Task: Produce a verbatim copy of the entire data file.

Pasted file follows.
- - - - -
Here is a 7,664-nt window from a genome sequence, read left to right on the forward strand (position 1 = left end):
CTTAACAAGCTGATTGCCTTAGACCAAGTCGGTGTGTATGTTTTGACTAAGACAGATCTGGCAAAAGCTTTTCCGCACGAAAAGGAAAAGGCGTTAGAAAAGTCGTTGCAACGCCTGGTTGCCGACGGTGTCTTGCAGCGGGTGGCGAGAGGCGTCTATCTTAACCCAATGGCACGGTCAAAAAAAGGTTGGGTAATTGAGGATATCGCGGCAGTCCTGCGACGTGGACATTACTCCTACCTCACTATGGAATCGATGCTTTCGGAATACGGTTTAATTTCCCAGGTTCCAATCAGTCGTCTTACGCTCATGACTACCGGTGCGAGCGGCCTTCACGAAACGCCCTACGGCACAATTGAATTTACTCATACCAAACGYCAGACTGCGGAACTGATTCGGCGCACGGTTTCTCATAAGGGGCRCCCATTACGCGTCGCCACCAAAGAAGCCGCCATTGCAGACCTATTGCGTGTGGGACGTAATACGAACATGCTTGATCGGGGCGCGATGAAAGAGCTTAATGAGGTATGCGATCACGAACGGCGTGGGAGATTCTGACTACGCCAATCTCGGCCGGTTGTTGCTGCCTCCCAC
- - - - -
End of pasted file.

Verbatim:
Here is a 7,664-nt window from a genome sequence, read left to right on the forward strand (position 1 = left end):
CTTAACAAGCTGATTGCCTTAGACCAAGTCGGTGTGTATGTTTTGACTAAGACAGATCTGGCAAAAGCTTTTCCGCACGAAAAGGAAAAGGCGTTAGAAAAGTCGTTGCAACGCCTGGTTGCCGACGGTGTCTTGCAGCGGGTGGCGAGAGGCGTCTATCTTAACCCAATGGCACGGTCAAAAAAAGGTTGGGTAATTGAGGATATCGCGGCAGTCCTGCGACGTGGACATTACTCCTACCTCACTATGGAATCGATGCTTTCGGAATACGGTTTAATTTCCCAGGTTCCAATCAGTCGTCTTACGCTCATGACTACCGGTGCGAGCGGCCTTCACGAAACGCCCTACGGCACAATTGAATTTACTCATACCAAACGYCAGACTGCGGAACTGATTCGGCGCACGGTTTCTCATAAGGGGCRCCCATTACGCGTCGCCACCAAAGAAGCCGCCATTGCAGACCTATTGCGTGTGGGACGTAATACGAACATGCTTGATCGGGGCGCGATGAAAGAGCTTAATGAGGTATGCGATCACGAACGGCGTGGGAGATTCTGACTACGCCAATCTCGGCCGGTTGTTGCTGCCTCCCAC